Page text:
Recently nasal vaccinate against respiratory infection have been investigated as an alternative to classic parenteral route. Nasal vaccines are attempted in enhancing the systemic effect of certain immunoglobulin G and A nasal sections. Nasal vaccine against influenza A and B virus, protosoma- influenza, group B meningococcal native, attenuated respiratory syncytial virus and parainfluenza 3 viruses shows how efficiency of this method.
CNS delivery through nasal route
Due to the isolation and protection of CNS from the outside environment prevent delivery of drugs to the CNS. Tight junction of BBB second line defence mechanisms such as multidrug efflux protein transport reduces the brain exposure also impairs the systemic drug delivery to CNS. Delivery of drugs through olfactory neuroepithelium with or without involvement of paracellular, transcellular, and neuronal transport has been considered as a route of nasal vaccine development. Other routes, such as transportation through trigeminal nerve system of nasal cavity have also been explored.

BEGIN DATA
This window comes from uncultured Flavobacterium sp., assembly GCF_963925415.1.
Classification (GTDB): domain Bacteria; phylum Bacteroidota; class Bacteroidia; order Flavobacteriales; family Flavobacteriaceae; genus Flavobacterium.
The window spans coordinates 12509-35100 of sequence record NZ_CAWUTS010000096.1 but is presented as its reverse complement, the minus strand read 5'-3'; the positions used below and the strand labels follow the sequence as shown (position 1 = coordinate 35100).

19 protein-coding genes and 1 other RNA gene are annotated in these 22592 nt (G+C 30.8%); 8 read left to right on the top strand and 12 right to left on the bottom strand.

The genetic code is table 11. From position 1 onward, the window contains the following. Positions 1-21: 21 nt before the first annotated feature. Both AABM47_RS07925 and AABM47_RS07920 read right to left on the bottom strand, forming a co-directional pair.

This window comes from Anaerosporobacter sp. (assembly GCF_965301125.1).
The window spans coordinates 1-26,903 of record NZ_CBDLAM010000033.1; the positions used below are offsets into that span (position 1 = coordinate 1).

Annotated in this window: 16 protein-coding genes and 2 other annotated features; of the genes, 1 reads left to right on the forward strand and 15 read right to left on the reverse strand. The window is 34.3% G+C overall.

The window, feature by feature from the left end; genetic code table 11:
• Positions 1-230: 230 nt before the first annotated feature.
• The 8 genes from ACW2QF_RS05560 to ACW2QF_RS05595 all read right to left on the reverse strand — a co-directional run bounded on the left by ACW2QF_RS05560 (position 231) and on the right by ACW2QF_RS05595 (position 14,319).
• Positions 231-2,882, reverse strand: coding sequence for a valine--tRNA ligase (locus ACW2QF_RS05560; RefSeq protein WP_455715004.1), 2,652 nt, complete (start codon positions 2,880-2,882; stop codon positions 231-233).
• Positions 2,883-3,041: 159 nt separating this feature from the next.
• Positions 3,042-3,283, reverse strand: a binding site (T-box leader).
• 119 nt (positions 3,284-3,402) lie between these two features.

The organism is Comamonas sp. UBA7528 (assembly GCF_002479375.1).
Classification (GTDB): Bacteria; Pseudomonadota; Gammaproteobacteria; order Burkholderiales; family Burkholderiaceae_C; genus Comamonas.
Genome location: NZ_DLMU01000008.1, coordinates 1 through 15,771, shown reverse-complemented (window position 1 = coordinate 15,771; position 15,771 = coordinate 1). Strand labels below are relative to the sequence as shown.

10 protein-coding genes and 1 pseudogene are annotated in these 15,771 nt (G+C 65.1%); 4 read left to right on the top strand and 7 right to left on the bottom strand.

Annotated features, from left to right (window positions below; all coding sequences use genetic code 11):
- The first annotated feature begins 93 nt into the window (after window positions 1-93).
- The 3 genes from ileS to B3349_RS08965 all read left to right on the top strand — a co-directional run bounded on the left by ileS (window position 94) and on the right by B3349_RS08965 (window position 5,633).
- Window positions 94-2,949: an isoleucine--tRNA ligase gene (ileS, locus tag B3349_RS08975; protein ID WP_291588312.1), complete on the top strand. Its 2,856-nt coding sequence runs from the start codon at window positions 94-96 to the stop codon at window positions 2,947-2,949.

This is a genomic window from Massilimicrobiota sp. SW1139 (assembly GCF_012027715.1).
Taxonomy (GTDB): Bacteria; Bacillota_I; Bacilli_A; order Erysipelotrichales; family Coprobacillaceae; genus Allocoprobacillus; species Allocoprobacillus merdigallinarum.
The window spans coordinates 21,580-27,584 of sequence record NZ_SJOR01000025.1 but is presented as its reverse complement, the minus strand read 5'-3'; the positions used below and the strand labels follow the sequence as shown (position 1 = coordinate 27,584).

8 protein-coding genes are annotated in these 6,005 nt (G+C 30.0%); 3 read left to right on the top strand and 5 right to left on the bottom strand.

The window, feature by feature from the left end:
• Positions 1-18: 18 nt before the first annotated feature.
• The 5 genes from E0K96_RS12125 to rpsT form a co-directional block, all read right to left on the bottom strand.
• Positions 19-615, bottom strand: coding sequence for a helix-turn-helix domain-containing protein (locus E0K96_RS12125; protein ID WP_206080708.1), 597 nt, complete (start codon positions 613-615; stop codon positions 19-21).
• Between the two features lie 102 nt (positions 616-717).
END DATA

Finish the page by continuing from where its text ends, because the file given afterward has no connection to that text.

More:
Factors influencing nasal drug absorption
There are several factors affecting nasal administration. When systemic effect is expected on CNS there are several barriers, such as mucus layer and epithelial membrane, exist before even reaching the blood stream. The transport of drugs may be transcellular where passive diffusion take place between interior of the cells, this is essential for the transportation of lipophilic drugs. Trans-cellular method is mediated by carriers such as organic cation transporters and amino acid transporters in the nasal mucosa. Paracellular mechanism on the other hand transports small polar drugs through adjacent epithelial cells through hydrophilic porous and tight junctions. This transportation method depends on the weight of the drug molecule due to the fact that sizes of tight junctions vary between 3.9- 8.4 mico meters in size. The weight also has an effect on the rate of absorption and extend the absorption. The physiological factors that affect nasal delivery will be discussed in part two of this article.